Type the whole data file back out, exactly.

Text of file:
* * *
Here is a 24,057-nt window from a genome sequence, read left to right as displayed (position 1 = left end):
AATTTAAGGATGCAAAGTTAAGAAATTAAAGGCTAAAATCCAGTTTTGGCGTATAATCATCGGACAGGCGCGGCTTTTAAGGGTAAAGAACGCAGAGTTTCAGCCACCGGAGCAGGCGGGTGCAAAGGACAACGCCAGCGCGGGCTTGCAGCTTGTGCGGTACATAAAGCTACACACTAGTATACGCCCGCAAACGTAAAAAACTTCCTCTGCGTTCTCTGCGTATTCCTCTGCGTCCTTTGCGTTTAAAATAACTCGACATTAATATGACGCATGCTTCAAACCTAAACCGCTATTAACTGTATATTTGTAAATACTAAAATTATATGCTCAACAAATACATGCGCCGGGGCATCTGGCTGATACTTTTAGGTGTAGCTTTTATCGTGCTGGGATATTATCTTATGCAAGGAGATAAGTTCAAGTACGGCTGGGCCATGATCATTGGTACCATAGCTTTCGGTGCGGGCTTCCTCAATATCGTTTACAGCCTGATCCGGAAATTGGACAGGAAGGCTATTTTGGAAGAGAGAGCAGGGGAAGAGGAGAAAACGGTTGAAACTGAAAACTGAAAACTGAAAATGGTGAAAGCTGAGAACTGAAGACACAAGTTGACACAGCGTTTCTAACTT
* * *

Here is a 24,057-nt window from a genome sequence, read left to right as displayed (position 1 = left end):
AATTTAAGGATGCAAAGTTAAGAAATTAAAGGCTAAAATCCAGTTTTGGCGTATAATCATCGGACAGGCGCGGCTTTTAAGGGTAAAGAACGCAGAGTTTCAGCCACCGGAGCAGGCGGGTGCAAAGGACAACGCCAGCGCGGGCTTGCAGCTTGTGCGGTACATAAAGCTACACACTAGTATACGCCCGCAAACGTAAAAAACTTCCTCTGCGTTCTCTGCGTATTCCTCTGCGTCCTTTGCGTTTAAAATAACTCGACATTAATATGACGCATGCTTCAAACCTAAACCGCTATTAACTGTATATTTGTAAATACTAAAATTATATGCTCAACAAATACATGCGCCGGGGCATCTGGCTGATACTTTTAGGTGTAGCTTTTATCGTGCTGGGATATTATCTTATGCAAGGAGATAAGTTCAAGTACGGCTGGGCCATGATCATTGGTACCATAGCTTTCGGTGCGGGCTTCCTCAATATCGTTTACAGCCTGATCCGGAAATTGGACAGGAAGGCTATTTTGGAAGAGAGAGCAGGGGAAGAGGAGAAAACGGTTGAAACTGAAAACTGAAAACTGAAAATGGTGAAAGCTGAGAACTGAAGACACAAGTTGACACAGCGTTTCTAACTT